March 16, 2020

GUEST ROOM | Why You Should Care About COVID-19 as a Cornell Student

Print More

In the days following the decision to suspend in-person classes by university leadership, I have witnessed a shockwave of complaints from fellow Cornellians and friends regarding this decision. Currently, there is a tremendous amount of misinformation circulating within the Cornell community, causing students to place blame on the university for making the correct decision. I will respond to many of the fallacies I have heard from my peers in recent weeks by making it very clear why you should care about coronavirus as a Cornell student.

○ “The flu kills more people every year than coronavirus.”

Your statistic about the lethality of the Influenza A or B is not relevant to the COVID-19 conversation for a number of reasons. According to the most recent research from National Institute of Allergy and Infectious Diseases, COVID-19 is ten times more lethal than the flu. While the current death toll is considerably less than the flu, the virus is spreading at a pace that statisticians consider to be “hyper-exponential.” Additionally, clinicians and researchers are able to prepare populations to combat the flu virus through the flu vaccine; the flu vaccine (“flu shot”) creates antibodies that block the flu virus from infecting the body. Given the current lack of a vaccine for COVID-19, our bodies do not have antibodies to the virus and are vulnerable to infection. Further, humans do not have any sort of immunity to the virus given that it is a new virus; this greatly differs from influenza, which many humans have developed antibodies to during prior exposures. All things considered, you should not minimize the severity of the COVID-19 pandemic.

○ “There are no reported cases of COVID-19 at Cornell.”

While Cornell currently has no reported cases of the COVID-19 virus, you must consider that 80 percent of infected patients either show mild symptoms, or are asymptomatic altogether. These cases go unreported, for in mild cases, patients do not seek care. Additionally, test kits for the COVID-19 virus are not widely available in the United States yet due to governmental strategy, in tandem with the fact that kits have not been voluminously produced. Given the frequency with which students travel between Ithaca and large hubs like New York City, it is inevitable that the virus will reach campus in some way, if it is not already there.

○ “I am going to survive because I am young and healthy.”

While you may be fortunate to be young and healthy, recognize that COVID-19 is more dangerous for older adults and people who have chronic medical conditions or are immunocompromised. This means, the person sitting next to you in class who is anatomically typical but living with a chronic autoimmune disease that you cannot see could be at greater risk of succumbing to the disease. Or better yet, the professor of your class who also has a life and a family just like you may be at higher risk. The virus can live in your body for more than fourteen days (in some cases) without you realizing it, where along the way you may transmit the virus to others asymptomatically. This underlines why it is critical that Cornell students do not return to campus after traveling even if asymptomatic, and imperative that students practice social distancing immediately.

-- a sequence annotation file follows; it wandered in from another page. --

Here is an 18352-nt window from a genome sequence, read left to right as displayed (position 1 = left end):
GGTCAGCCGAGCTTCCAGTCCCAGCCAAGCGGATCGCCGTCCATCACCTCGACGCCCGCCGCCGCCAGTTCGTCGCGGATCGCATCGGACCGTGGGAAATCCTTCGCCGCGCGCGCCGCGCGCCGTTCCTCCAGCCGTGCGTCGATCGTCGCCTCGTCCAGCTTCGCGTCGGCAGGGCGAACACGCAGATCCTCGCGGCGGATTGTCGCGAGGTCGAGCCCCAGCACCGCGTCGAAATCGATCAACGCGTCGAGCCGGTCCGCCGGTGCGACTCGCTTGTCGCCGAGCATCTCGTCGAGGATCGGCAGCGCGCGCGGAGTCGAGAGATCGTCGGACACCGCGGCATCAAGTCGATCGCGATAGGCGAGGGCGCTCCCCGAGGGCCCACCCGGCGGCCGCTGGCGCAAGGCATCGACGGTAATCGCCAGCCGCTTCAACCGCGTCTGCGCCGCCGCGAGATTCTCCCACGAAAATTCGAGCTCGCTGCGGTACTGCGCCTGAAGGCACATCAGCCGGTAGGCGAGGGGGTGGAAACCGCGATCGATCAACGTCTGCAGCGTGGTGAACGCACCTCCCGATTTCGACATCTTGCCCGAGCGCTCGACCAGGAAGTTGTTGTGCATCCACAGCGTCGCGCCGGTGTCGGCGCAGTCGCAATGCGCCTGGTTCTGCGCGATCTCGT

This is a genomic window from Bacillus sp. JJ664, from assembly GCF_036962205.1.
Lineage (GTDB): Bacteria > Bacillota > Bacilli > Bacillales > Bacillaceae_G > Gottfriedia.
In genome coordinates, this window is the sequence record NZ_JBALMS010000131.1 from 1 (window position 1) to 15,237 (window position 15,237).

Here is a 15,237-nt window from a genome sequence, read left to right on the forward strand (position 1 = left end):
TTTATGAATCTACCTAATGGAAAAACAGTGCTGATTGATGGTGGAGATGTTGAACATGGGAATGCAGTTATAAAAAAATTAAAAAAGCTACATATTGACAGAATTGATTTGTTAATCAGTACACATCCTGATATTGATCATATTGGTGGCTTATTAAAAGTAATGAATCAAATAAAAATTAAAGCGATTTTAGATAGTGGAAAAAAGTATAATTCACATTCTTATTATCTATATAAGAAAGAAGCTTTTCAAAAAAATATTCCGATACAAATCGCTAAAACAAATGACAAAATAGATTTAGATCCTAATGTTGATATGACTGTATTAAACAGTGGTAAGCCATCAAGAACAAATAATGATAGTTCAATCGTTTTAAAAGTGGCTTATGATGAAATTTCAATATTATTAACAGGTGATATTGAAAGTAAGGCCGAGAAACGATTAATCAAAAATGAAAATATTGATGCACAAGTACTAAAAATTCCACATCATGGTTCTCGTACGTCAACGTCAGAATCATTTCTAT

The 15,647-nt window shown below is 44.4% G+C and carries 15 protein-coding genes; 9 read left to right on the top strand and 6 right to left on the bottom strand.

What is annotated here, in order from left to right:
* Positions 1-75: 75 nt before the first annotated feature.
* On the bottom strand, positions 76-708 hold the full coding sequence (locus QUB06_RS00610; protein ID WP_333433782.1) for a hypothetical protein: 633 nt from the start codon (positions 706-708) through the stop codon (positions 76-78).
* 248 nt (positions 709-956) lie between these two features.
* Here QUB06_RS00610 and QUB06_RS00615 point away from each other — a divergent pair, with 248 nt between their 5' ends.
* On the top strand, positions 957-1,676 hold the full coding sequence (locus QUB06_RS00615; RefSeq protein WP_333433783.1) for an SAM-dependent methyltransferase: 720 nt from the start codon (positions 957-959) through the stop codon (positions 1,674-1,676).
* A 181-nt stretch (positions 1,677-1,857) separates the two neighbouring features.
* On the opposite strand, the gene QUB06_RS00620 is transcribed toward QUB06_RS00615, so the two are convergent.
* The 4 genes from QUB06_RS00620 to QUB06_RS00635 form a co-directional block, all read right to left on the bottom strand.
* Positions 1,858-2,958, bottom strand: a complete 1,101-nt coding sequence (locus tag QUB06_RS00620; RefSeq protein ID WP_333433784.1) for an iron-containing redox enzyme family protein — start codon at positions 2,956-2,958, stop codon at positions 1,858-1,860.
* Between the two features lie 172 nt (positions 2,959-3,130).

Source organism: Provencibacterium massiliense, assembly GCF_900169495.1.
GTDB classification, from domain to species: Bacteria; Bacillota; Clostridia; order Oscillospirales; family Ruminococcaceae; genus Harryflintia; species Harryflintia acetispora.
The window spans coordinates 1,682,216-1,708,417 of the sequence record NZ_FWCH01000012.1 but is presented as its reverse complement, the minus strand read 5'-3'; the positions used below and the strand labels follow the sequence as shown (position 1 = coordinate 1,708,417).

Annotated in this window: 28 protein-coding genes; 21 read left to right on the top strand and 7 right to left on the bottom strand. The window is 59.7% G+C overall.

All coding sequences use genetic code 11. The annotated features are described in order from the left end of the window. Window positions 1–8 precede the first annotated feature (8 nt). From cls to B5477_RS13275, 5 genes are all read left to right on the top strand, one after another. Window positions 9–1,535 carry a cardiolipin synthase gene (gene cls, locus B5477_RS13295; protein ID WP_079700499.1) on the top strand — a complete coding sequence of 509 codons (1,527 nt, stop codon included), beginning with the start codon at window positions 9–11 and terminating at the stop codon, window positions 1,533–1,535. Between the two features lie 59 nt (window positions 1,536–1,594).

○ “Cornell ruined my year.”

This is the most baffling of all fallacies I have come across because it demonstrates a selfishness that belies the founding principles of our very education. On one hand, every person reading this is absolutely justified in his/her/their current feelings of disappointment, confusion and loss. The virus has impacted Cornell traditions in many important ways, especially for seniors. However, it is absolutely imperative that as citizens of the world, we acknowledge the global implications an event like this causes. The science behind the virus aside, humanity at this stage does not have the infrastructure to treat the hundreds of thousands of patients that might be infected (this is evidenced by the situation in Wuhan, where makeshift hospitals were erected to treat patients, or Italy where doctors are currently being forced to make snap decisions on who to treat for the illness and who to let die because of volume restraints). Cornell’s proactive approach to retarding the community transmission of the virus is an act that not only protects students and faculty from potential and inevitable community transmission, but exemplifies a greater care for the wellbeing of humanity. Global emergencies like these create devastation in the lives of every individual around the world, not just Cornell students. This is written by someone who was just evacuated from his study abroad program in Paris.

Obviously, this situation has impacted students in tremendous ways and with varying severity. But I ask my fellow students to look outside of your immediate circumstances and realize that Cornell is making humanitarian decisions that transcend spring campus traditions. It is my hope and expectation that Cornell University will continue to make proactive decisions on how to act in this crisis state, prioritizing student wellness while being reasonable and fair in logistically coordinating remote learning and campus departure. In this time of global emergency, the immediate actions taken by Cornell students will impact the rapidity of the spread of COVID-19.

Elias Sabbagh is a junior in the SC Johnson College of Business. Comments may be sent to [email protected]Guest Room runs periodically this semester.